Discovering the automotive world, you have probably stumbled upon this rare, extremely Western-European phenomenon.
License-free cars, minicars, light quadri-cycles, L6e-BP, yogurt pots, VSP (Voiture Sans Permis)… Small and slow, these cars have recently caught the attention of such major carmakers as PSA Groupe and SEAT despite a gradual collapse of Renault TWIZY in Europe.
However, this time, the approach to this vivid type of mobility is way different. As the entire market is moving from the concept of cars to the paradigm of mobility solutions, license-free vehicles can find their place in the urban car-sharing niche.
What is a License-Free Car?
Between the mopeds and motorcycles, on one side, and passenger cars, on the other, exists a gap, filled by light four-wheeled vehicles. In France, we call these vehicles “Voiture Sans Permis” or, in other words, license-free cars.
Indeed, light quadri-mobiles of L6e category can be driven without a driving license from the age of 16 (or 14 in France) in many European countries. Though, to drive a microcar in France, you will have to acquire an AM or BSR license, the same road safety certificate required for driving scooters.
License-free cars are limited to 45 km/hr maximum speed, 6kW maximum power, 2 seats, and 425 kg maximum weight in running conditions. Moreover, starting from 2016, license-free cars correspond to the L6e-BP category exclusively, identified by its primary usage, the transport of passengers.
The License-Free Car Market in France
The license-free car market was on its peak before the world economic crisis in 2008. More than 15,000 new light four-wheeled vehicles were registered in France in 2007.
Today, France corresponds to over half of all the license-free car sales in Europe with nearly 13,000 vehicles registered in 2018.
France is also the main producer of microcars. Approximately 30,000 vehicles are produced in the Hexagon each year. Such major French license-free car companies as AIXAM and Ligier-Microcar account for over 85% of the production.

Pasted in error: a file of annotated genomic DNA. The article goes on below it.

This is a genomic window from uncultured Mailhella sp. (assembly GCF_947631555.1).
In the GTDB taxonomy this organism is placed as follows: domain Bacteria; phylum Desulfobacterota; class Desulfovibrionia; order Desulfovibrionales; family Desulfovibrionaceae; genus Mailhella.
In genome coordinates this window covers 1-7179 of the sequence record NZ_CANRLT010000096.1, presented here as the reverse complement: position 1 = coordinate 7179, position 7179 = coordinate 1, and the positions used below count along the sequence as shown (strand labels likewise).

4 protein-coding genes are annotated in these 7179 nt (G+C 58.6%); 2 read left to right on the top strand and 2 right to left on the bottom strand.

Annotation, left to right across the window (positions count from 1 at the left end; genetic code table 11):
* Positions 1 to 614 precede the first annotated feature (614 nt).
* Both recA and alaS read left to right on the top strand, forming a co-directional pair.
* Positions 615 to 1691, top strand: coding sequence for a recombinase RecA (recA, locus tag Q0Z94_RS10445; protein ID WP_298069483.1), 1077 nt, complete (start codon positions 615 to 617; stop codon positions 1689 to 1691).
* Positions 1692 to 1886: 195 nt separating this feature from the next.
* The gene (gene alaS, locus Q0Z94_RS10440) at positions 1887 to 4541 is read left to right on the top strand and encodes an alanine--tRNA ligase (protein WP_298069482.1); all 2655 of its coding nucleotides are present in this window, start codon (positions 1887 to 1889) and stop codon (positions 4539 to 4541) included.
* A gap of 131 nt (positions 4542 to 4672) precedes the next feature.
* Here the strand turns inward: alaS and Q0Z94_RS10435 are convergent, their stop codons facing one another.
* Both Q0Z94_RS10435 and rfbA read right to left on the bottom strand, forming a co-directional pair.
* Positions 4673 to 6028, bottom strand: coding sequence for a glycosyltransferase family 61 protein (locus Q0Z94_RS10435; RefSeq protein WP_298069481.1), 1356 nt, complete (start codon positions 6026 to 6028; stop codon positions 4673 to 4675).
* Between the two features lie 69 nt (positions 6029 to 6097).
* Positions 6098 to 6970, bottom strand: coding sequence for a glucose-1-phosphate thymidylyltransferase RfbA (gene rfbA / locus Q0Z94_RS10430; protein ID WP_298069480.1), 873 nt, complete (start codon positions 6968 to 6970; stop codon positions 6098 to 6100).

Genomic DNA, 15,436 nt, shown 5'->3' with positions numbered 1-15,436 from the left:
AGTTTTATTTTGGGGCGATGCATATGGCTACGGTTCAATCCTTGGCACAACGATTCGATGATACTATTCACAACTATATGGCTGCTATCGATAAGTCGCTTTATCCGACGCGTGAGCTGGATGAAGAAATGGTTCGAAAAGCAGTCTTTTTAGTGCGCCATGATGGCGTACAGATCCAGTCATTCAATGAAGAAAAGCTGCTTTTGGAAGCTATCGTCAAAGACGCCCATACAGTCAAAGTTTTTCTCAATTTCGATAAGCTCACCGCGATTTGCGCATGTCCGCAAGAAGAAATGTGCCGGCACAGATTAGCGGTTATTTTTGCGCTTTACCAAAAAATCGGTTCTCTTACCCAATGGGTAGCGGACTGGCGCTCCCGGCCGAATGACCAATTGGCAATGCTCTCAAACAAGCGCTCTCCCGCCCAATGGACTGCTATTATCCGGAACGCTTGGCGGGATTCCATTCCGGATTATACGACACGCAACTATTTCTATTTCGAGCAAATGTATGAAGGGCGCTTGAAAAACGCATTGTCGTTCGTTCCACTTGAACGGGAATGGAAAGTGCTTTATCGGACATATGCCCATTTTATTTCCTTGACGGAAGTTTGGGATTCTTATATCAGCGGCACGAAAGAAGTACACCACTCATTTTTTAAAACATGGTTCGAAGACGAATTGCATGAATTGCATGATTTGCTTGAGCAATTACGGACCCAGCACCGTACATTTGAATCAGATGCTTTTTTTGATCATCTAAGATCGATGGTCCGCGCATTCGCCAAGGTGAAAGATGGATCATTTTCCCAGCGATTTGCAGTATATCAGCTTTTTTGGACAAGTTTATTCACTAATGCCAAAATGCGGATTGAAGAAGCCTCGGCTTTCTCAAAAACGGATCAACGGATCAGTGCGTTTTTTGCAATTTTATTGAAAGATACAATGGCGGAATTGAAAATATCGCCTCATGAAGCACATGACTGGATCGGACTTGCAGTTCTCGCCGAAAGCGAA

Electric License-Free Cars
Following the global automotive trend, license-free car manufacturers have also developed electric models in recent years. The current share of electric cars within the license-free vehicle market is nearly 10%. This a greater proportion than the one found on the overall French market (2.1%).
Renault Twizy has managed to attract more than 9,000 drivers during its first year, becoming the best-selling full-electric vehicle in Europe in 2012. It is probably the most well-known electric microcar as well as the price leader (costs less than 8,000 Euro). Among the other advantages of the Twizy, a distinctive futuristic design, compact size, and fast charging time.
AIXAM, the most popular no-license car brand worldwide, has already equipped many of its best-selling models with electric motors. The price, though, is a major differentiator. Starting from 14,900 Euro, the car loses its values in the eyes of the average consumer: a 14-year-old urban citizen or a senior countryside driver.
The Future of the License-Free Cars
In March 2019, PSA Groupe has introduced Citroën Ami One, a concept license-free car of the future. Unlike the other minicars, Ami One is designed to be used exclusively in the urban car-sharing.
Indeed, license-free cars are the perfect solution for short urban passenger mobility. These vehicles require neither a driver’s license nor heavy maintenance, are easy-to-use and compact, and need smaller parking spaces.
At the same time, being small, practical and accessible to everyone (in terms of the license), microcars can be easily used as a service. Moreover, once it is a service it is far more likely to become popular, just like e-scooters.
Hence, we believe that the long-term future of license-free vehicles will be oriented towards vehicles that are both electric and shared.
The only problem is the production cost. Limited volumes, high investments in electric powertrain and connectivity make shared electric license-free cars expensive to produce. If PSA Groupe can still manage it, the emergence of new competitors outside the traditional OEM circles seems rather questionable.